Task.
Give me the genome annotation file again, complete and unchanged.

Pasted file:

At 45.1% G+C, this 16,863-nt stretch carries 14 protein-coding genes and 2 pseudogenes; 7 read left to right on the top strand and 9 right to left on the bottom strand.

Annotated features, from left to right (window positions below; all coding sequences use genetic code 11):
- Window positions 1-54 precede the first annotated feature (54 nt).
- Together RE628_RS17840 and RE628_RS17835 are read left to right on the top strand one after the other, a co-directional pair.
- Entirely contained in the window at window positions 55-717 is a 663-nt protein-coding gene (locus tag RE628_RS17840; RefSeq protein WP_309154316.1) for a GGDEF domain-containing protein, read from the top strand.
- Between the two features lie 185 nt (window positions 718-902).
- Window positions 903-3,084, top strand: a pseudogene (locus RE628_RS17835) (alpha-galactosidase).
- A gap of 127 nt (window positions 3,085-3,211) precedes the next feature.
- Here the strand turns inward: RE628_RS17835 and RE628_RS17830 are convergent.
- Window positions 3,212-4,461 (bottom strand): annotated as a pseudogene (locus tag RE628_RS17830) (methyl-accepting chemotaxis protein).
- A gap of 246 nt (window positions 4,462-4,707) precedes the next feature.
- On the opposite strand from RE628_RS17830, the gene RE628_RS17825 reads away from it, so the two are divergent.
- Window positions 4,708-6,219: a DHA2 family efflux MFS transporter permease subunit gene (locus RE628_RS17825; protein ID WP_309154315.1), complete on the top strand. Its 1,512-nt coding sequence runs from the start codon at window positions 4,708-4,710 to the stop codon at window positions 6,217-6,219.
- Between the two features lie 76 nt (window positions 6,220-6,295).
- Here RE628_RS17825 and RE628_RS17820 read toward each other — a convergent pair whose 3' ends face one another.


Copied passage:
At 45.1% G+C, this 16,863-nt stretch carries 14 protein-coding genes and 2 pseudogenes; 7 read left to right on the top strand and 9 right to left on the bottom strand.

Annotated features, from left to right (window positions below; all coding sequences use genetic code 11):
- Window positions 1-54 precede the first annotated feature (54 nt).
- Together RE628_RS17840 and RE628_RS17835 are read left to right on the top strand one after the other, a co-directional pair.
- Entirely contained in the window at window positions 55-717 is a 663-nt protein-coding gene (locus tag RE628_RS17840; RefSeq protein WP_309154316.1) for a GGDEF domain-containing protein, read from the top strand.
- Between the two features lie 185 nt (window positions 718-902).
- Window positions 903-3,084, top strand: a pseudogene (locus RE628_RS17835) (alpha-galactosidase).
- A gap of 127 nt (window positions 3,085-3,211) precedes the next feature.
- Here the strand turns inward: RE628_RS17835 and RE628_RS17830 are convergent.
- Window positions 3,212-4,461 (bottom strand): annotated as a pseudogene (locus tag RE628_RS17830) (methyl-accepting chemotaxis protein).
- A gap of 246 nt (window positions 4,462-4,707) precedes the next feature.
- On the opposite strand from RE628_RS17830, the gene RE628_RS17825 reads away from it, so the two are divergent.
- Window positions 4,708-6,219: a DHA2 family efflux MFS transporter permease subunit gene (locus RE628_RS17825; protein ID WP_309154315.1), complete on the top strand. Its 1,512-nt coding sequence runs from the start codon at window positions 4,708-4,710 to the stop codon at window positions 6,217-6,219.
- Between the two features lie 76 nt (window positions 6,220-6,295).
- Here RE628_RS17825 and RE628_RS17820 read toward each other — a convergent pair whose 3' ends face one another.